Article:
With over half of adults in England living with raised levels*, it’s time to know the facts…
If you haven’t been affected by high cholesterol yet, it could be about to creep up on you. Women generally have lower levels than men, but between the ages of 50-65 years, our levels rise. The good news is that with lifestyle changes you can keep the condition under control. But, as most people with high cholesterol won’t show any symptoms, it’s essential to get tested to find out whether you’re at risk.
WHAT IS CHOLESTEROL?
First, let’s get back to basics. “Cholesterol is a waxy substance found in our blood and it has several important functions,” says Dr Judith Holmes, who runs a private GP practice at Spire Parkway Hospital in Solihull. It’s responsible for making vitamin D and creating hormones, and is also used to create bile, which helps to break down the fats you eat. “However, too much of it in the bloodstream can lead to an increased risk of heart attack and stroke. Common causes are poor diet, smoking and lack of exercise,” says Dr Judith.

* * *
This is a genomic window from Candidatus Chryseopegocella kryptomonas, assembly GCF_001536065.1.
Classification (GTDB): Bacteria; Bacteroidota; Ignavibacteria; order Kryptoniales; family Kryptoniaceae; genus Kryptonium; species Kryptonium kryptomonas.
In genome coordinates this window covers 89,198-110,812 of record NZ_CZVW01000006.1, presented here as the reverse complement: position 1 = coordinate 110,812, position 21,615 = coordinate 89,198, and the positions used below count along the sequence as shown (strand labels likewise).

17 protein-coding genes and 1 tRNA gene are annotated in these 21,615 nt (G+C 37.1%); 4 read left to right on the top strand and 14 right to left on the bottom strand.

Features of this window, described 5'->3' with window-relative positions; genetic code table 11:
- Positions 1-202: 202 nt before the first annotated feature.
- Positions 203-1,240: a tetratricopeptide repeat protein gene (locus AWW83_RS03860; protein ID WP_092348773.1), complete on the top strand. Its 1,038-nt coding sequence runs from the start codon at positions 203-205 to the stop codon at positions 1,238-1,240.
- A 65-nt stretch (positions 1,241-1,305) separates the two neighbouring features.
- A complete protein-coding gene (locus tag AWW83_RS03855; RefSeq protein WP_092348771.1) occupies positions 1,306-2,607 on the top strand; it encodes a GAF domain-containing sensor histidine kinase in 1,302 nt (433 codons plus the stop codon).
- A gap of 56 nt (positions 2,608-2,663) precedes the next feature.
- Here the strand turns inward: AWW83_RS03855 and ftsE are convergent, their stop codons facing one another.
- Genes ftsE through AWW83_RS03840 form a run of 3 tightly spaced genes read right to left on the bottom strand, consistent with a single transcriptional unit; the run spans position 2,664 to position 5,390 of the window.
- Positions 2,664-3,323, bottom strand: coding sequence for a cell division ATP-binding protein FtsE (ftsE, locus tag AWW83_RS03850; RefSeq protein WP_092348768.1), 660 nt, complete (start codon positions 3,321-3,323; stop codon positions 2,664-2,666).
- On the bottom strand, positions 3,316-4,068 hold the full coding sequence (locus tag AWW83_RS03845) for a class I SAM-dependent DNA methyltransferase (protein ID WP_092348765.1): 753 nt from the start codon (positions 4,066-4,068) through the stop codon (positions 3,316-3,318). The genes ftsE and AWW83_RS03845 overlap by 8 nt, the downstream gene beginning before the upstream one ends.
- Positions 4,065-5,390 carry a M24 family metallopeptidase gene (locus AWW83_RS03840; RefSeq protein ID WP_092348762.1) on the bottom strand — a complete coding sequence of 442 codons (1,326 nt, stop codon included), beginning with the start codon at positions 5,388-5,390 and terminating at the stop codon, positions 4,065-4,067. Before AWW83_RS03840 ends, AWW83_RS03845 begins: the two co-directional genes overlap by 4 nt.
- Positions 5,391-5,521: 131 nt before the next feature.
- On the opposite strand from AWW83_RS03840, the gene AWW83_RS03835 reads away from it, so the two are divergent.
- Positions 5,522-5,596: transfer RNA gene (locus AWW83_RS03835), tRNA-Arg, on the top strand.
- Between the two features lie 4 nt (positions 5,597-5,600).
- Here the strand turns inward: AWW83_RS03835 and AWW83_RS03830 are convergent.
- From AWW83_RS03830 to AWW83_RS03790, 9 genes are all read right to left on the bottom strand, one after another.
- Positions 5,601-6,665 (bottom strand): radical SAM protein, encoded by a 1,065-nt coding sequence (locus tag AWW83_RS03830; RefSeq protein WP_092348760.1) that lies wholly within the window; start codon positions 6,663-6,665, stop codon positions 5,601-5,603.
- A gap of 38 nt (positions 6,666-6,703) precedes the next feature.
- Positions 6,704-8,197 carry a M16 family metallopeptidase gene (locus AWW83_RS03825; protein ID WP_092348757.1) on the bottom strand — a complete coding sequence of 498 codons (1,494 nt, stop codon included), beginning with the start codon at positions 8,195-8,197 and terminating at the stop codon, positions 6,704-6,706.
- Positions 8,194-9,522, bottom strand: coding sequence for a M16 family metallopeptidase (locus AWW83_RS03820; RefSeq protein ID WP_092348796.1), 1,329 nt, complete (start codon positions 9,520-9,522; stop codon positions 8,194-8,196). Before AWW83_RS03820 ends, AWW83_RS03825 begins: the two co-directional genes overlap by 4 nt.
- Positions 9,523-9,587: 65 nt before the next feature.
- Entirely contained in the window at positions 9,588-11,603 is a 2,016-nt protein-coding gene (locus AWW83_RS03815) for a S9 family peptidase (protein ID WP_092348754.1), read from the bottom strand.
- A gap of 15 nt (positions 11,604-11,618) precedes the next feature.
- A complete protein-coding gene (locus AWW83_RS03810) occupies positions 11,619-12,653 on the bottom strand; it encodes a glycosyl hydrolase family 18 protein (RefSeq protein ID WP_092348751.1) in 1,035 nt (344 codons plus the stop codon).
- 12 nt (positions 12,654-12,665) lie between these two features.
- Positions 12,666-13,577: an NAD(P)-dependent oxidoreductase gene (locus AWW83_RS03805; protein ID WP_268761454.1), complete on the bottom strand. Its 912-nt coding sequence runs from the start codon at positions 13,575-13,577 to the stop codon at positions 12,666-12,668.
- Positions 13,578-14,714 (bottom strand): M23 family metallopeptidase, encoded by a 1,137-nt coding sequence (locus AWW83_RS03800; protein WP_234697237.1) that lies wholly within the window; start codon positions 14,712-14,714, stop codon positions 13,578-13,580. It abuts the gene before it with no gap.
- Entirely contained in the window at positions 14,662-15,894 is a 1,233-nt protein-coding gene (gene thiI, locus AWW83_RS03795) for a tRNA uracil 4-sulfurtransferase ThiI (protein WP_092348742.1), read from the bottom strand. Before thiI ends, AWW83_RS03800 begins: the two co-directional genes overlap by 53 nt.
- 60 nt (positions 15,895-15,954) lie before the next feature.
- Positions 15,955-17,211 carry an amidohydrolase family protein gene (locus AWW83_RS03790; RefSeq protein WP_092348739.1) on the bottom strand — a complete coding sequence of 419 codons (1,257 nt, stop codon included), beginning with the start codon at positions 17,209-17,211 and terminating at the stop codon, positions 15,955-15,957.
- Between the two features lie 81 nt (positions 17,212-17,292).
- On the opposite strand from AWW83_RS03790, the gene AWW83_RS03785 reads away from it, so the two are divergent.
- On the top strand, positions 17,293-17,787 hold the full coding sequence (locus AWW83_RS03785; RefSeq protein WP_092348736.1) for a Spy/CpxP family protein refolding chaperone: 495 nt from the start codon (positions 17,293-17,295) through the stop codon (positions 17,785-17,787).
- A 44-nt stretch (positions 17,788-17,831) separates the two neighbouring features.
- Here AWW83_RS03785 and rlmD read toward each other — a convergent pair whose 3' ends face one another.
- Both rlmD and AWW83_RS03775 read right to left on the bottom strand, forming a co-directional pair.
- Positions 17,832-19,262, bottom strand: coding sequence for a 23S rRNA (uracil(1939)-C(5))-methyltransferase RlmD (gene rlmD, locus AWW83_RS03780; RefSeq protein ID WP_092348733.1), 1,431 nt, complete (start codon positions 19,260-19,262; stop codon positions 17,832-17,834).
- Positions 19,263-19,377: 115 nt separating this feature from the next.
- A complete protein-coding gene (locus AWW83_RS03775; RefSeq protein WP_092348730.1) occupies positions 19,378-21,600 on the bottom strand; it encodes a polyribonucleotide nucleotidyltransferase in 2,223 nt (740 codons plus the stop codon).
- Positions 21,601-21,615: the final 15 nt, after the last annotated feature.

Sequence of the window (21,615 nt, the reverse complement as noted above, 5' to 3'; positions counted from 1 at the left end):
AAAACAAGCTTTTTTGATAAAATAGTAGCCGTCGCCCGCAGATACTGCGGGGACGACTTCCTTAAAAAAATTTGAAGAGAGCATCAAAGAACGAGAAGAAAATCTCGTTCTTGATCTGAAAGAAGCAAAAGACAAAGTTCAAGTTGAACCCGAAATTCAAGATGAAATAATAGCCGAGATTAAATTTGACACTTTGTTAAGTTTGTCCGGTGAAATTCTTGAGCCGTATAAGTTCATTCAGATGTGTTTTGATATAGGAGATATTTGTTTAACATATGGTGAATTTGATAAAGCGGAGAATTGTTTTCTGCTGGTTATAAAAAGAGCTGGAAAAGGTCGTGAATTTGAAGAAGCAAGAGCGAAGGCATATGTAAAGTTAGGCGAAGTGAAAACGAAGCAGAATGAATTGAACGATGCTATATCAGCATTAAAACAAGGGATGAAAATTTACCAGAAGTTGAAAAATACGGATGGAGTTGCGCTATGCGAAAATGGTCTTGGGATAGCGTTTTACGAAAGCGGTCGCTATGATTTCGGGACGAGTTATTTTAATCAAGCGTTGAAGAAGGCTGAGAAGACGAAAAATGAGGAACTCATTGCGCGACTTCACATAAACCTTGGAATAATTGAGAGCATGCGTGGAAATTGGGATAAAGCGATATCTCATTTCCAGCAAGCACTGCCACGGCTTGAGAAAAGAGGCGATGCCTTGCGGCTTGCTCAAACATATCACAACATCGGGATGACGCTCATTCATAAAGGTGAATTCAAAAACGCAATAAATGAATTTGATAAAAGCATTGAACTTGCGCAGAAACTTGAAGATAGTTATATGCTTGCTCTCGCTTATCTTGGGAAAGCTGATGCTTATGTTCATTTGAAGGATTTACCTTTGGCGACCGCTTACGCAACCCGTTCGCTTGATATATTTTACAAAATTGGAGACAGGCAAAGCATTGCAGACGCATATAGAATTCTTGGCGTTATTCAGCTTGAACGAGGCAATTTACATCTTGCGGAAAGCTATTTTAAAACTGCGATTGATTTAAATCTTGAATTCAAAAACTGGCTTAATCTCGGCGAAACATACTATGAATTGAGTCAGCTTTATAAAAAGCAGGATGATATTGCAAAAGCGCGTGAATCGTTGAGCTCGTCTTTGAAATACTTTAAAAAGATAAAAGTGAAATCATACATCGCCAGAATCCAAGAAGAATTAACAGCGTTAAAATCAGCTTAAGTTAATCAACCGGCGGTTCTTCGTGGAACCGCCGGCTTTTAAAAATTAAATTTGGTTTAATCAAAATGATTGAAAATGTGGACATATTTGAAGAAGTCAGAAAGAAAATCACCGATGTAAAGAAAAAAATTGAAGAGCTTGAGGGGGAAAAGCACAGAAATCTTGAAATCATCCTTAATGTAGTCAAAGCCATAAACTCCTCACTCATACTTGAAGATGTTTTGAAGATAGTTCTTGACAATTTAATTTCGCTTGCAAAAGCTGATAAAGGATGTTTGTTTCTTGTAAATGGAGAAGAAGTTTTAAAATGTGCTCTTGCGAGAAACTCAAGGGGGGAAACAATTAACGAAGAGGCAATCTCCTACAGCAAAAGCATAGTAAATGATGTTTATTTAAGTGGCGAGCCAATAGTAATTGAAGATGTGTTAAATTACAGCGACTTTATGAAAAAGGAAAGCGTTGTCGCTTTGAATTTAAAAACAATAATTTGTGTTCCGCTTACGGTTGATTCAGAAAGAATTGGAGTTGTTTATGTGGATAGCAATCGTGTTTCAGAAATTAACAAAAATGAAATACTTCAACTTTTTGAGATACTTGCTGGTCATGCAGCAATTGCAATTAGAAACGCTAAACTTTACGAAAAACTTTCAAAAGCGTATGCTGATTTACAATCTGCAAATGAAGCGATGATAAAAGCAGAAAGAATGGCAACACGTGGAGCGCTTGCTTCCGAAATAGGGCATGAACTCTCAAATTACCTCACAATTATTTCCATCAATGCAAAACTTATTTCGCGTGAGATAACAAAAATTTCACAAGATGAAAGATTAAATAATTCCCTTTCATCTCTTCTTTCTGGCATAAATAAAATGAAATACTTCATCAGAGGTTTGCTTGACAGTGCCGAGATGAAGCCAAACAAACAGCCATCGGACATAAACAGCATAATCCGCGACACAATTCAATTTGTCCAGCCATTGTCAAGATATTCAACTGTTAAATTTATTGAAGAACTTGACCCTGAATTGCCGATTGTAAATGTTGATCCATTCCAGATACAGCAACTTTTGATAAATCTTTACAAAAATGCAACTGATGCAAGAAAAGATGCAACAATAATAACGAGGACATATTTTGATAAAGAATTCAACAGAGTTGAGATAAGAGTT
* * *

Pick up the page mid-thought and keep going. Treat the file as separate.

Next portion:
GOOD VS BAD
There are different types of cholesterol – LDL (low-density lipoprotein) and HDL (high-density lipoprotein). “LDL is sometimes called ‘bad’ cholesterol, as it sticks to the walls of the blood vessels, making them narrow and stiff, in the same way water pipes can become clogged with limescale,” says senior consultant cardiologist Dr Michael MacDonald. HDL on the other hand is “good” because a raised HDL is associated with a lower risk of heart disease and stroke.
KNOW YOUR NUMBERS
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